Annual intensive reef monitoring in Sydney: Above water, the conditions were spectacular – autumn sun, calm seas and hot soup in the surface interval – what could be better? Underwater we had enough visibility to do our surveys, but only just – thanks to a month of rainy days in Sydney. To make matters worse, over 100 km of Hawkesbury river estuary stood to our west. We had only surveyed the Bouddi National Park Marine Extension once before, in 2015 – and despite the water quality it was worth coming back.
This year we set out to make up for make up for the many sites we missed in 2016 due to rough weather. We’re pleased with the result – despite the rain, we completed 46 surveys across 26 sites, from Shellharbour to Bouddi. We went back to our old favourites, like Shelly Beach and Bare Island, and added repeat surveys to some new sites which we intend to maintain, like Boat Harbour and Cruwee Cove. A big thanks goes to the Underwater Research Group of NSW for organising the surveys; to RLS divers Janet, Michael, Rena, Sophie, Kris, Lou and Martin; and to boat sitters Denise, John and David.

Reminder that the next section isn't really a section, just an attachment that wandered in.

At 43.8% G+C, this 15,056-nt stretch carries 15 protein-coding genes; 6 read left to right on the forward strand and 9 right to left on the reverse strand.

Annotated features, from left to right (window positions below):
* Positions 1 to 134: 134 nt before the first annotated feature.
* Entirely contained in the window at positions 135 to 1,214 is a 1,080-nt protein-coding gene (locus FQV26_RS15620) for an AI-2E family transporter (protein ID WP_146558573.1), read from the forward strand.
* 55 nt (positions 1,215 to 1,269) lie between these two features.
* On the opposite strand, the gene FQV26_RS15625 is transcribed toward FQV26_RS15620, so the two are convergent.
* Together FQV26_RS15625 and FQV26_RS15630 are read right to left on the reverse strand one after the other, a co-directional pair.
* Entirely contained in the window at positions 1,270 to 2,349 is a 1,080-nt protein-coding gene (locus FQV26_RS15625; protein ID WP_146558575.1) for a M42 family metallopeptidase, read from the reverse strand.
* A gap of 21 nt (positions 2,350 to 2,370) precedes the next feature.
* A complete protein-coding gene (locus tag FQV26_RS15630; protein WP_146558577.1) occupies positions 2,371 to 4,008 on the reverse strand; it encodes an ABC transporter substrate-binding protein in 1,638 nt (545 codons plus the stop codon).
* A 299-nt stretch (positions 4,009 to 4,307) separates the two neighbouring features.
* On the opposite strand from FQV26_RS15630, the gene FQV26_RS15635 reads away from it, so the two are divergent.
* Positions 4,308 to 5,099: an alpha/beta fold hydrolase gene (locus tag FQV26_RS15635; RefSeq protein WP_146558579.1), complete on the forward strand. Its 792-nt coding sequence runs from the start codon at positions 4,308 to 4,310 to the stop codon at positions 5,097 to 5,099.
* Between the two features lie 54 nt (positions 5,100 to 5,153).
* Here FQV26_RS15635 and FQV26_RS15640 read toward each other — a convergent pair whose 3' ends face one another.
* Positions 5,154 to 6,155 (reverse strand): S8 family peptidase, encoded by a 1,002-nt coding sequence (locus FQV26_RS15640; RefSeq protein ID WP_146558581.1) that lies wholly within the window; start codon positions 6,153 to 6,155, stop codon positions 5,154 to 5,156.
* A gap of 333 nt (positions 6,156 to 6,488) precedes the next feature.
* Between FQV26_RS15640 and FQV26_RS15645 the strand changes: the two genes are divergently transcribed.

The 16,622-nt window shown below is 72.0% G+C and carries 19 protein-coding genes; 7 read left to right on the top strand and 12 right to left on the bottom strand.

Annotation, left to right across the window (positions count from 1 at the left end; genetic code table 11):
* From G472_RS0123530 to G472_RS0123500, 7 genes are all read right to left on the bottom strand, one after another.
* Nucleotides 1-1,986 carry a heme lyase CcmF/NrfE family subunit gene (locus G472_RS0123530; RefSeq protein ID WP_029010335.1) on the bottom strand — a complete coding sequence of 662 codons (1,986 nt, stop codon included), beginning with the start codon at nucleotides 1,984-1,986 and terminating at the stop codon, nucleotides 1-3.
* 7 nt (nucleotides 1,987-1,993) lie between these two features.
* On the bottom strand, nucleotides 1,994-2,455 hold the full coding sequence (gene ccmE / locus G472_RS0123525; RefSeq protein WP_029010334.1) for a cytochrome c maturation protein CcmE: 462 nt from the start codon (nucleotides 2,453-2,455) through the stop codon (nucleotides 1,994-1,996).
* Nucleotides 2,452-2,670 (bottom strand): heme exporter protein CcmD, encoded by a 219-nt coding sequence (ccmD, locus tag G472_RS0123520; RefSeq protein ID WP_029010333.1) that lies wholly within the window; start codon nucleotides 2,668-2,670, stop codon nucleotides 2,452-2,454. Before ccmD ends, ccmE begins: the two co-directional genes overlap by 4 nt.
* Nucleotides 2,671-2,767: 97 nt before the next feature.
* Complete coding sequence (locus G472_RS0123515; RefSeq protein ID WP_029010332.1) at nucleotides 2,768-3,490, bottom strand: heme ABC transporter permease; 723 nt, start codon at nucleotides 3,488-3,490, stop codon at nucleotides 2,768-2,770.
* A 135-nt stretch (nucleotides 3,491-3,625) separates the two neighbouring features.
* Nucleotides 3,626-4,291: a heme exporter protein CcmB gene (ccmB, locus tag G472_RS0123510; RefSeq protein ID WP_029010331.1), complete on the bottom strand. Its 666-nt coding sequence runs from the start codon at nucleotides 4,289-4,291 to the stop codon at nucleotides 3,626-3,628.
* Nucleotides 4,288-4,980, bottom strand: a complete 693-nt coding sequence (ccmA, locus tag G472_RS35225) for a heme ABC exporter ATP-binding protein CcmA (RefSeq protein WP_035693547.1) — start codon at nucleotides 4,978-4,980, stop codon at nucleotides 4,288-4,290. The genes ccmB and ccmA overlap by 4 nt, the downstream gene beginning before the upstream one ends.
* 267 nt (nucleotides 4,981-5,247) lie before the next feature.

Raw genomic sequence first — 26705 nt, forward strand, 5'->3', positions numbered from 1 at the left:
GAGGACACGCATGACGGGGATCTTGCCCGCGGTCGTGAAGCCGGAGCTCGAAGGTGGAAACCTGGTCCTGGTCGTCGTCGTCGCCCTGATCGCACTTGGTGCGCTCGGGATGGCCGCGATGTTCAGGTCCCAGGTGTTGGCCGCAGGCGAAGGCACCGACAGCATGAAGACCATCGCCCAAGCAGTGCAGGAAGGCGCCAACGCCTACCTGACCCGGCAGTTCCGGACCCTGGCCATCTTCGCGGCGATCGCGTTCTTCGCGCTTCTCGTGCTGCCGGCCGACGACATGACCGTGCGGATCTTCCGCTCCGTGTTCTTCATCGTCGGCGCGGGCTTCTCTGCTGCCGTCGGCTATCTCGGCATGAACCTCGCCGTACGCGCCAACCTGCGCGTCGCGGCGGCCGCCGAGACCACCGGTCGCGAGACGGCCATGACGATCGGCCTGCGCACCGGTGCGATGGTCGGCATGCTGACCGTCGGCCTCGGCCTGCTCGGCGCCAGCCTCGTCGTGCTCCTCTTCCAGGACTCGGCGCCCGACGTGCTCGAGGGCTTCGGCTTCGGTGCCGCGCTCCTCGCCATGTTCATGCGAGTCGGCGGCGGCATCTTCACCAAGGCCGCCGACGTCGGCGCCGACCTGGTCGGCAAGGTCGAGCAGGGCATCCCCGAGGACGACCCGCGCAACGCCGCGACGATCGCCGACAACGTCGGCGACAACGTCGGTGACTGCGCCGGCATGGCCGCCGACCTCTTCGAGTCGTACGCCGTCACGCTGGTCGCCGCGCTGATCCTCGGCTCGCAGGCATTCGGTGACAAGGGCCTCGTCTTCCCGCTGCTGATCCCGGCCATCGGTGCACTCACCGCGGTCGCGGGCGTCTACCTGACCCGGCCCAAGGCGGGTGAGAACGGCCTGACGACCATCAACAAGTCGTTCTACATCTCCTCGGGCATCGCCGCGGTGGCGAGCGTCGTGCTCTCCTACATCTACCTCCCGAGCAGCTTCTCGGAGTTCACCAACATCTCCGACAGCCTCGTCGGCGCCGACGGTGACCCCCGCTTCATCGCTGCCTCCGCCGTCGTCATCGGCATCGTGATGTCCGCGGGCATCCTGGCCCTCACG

One of the best sites this year – and one of the most surprising – was Oak Park. We were lucky enough to survey it in almost crystal clear water (ok, by Sydney standards), at a time when big schools of scad were moving through. Hundreds of old wives and the biggest live shell I’ve ever seen – a tun shell (Tonna tankervillii), the size of a volleyball, completed the picture.
The most commonly sighted species were:
The most abundant species were:
In terms of fish 20 cm and larger, the most abundant were Yellowtail scad (Trachurus novaezelandiae), Garfish (Hyporhamphus australis) and Long-fin Pike (Dinolestes lewini).
Black urchins averaged 132 animals per survey, more than twice the next most abundant invertebrate, tent shells at 56 per survey.
Some of the more interesting finds were the Thorny-back Cowfish (Lactoria fornasini), a Red Bass (Lutjanus bohar), a Tommyfish (Limnichthys fasciatus), Clown Triggerfish (Balistoides conspicillum), Yellow-tail Puller (Chromis flavomaculata) and a Pheasant Shell (Phasianella ventricosa).
Over the few weeks of surveying we consumed countless hot cross buns, savoury muffins and cups of coffee and towed the URG boat from one end of Sydney to the other. We counted over 40,000 animals and recorded over 200 species of fish and invertebrate, and took almost 1000 photo quadrats. All round it was great fun, made all the more worthwhile by the important information we have now gathered for science.